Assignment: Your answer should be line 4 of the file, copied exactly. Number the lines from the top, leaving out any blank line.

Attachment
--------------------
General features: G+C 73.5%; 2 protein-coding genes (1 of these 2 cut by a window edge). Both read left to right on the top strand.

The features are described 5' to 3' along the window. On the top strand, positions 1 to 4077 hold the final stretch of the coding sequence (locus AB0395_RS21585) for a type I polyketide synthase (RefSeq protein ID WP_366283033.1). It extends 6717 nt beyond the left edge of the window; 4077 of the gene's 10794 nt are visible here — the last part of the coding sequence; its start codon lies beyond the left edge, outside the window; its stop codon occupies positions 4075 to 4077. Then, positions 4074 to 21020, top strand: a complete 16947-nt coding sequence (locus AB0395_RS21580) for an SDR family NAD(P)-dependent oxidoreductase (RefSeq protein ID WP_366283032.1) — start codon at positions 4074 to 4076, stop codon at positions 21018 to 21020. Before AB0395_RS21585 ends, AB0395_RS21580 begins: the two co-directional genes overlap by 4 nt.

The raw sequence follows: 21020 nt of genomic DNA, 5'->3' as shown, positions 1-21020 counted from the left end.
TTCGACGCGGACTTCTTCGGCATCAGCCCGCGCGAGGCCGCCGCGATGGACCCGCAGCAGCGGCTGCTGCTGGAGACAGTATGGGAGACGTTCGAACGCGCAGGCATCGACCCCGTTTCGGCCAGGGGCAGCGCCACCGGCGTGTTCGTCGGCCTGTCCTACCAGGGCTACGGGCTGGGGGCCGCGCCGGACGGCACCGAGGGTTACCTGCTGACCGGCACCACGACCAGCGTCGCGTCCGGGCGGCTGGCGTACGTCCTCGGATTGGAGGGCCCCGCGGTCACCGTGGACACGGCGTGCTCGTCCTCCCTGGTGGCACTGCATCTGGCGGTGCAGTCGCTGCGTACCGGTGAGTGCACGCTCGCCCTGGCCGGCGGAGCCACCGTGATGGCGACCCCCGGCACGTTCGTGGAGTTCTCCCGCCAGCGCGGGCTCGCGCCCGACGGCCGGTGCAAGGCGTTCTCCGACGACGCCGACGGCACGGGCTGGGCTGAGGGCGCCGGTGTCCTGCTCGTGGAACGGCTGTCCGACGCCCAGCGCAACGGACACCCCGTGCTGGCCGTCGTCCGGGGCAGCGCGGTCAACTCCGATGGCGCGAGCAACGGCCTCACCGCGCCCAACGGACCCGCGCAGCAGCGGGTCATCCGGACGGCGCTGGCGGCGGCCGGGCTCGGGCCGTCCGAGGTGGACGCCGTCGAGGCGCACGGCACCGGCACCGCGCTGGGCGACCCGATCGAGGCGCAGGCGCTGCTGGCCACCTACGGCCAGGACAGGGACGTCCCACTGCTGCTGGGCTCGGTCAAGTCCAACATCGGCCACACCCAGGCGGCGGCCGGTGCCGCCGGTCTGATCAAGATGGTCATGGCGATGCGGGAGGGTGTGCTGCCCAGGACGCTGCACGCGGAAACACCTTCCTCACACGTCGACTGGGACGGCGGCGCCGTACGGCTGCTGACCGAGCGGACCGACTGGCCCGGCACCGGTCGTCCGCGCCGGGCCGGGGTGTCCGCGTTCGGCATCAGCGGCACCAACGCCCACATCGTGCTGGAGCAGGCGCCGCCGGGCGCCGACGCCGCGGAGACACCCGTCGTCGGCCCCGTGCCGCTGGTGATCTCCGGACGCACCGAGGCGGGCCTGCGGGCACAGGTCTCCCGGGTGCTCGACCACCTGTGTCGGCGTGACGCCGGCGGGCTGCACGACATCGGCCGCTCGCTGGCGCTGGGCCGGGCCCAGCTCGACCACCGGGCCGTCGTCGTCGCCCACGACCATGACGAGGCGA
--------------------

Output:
TTCGACGCGGACTTCTTCGGCATCAGCCCGCGCGAGGCCGCCGCGATGGACCCGCAGCAGCGGCTGCTGCTGGAGACAGTATGGGAGACGTTCGAACGCGCAGGCATCGACCCCGTTTCGGCCAGGGGCAGCGCCACCGGCGTGTTCGTCGGCCTGTCCTACCAGGGCTACGGGCTGGGGGCCGCGCCGGACGGCACCGAGGGTTACCTGCTGACCGGCACCACGACCAGCGTCGCGTCCGGGCGGCTGGCGTACGTCCTCGGATTGGAGGGCCCCGCGGTCACCGTGGACACGGCGTGCTCGTCCTCCCTGGTGGCACTGCATCTGGCGGTGCAGTCGCTGCGTACCGGTGAGTGCACGCTCGCCCTGGCCGGCGGAGCCACCGTGATGGCGACCCCCGGCACGTTCGTGGAGTTCTCCCGCCAGCGCGGGCTCGCGCCCGACGGCCGGTGCAAGGCGTTCTCCGACGACGCCGACGGCACGGGCTGGGCTGAGGGCGCCGGTGTCCTGCTCGTGGAACGGCTGTCCGACGCCCAGCGCAACGGACACCCCGTGCTGGCCGTCGTCCGGGGCAGCGCGGTCAACTCCGATGGCGCGAGCAACGGCCTCACCGCGCCCAACGGACCCGCGCAGCAGCGGGTCATCCGGACGGCGCTGGCGGCGGCCGGGCTCGGGCCGTCCGAGGTGGACGCCGTCGAGGCGCACGGCACCGGCACCGCGCTGGGCGACCCGATCGAGGCGCAGGCGCTGCTGGCCACCTACGGCCAGGACAGGGACGTCCCACTGCTGCTGGGCTCGGTCAAGTCCAACATCGGCCACACCCAGGCGGCGGCCGGTGCCGCCGGTCTGATCAAGATGGTCATGGCGATGCGGGAGGGTGTGCTGCCCAGGACGCTGCACGCGGAAACACCTTCCTCACACGTCGACTGGGACGGCGGCGCCGTACGGCTGCTGACCGAGCGGACCGACTGGCCCGGCACCGGTCGTCCGCGCCGGGCCGGGGTGTCCGCGTTCGGCATCAGCGGCACCAACGCCCACATCGTGCTGGAGCAGGCGCCGCCGGGCGCCGACGCCGCGGAGACACCCGTCGTCGGCCCCGTGCCGCTGGTGATCTCCGGACGCACCGAGGCGGGCCTGCGGGCACAGGTCTCCCGGGTGCTCGACCACCTGTGTCGGCGTGACGCCGGCGGGCTGCACGACATCGGCCGCTCGCTGGCGCTGGGCCGGGCCCAGCTCGACCACCGGGCCGTCGTCGTCGCCCACGACCATGACGAGGCGA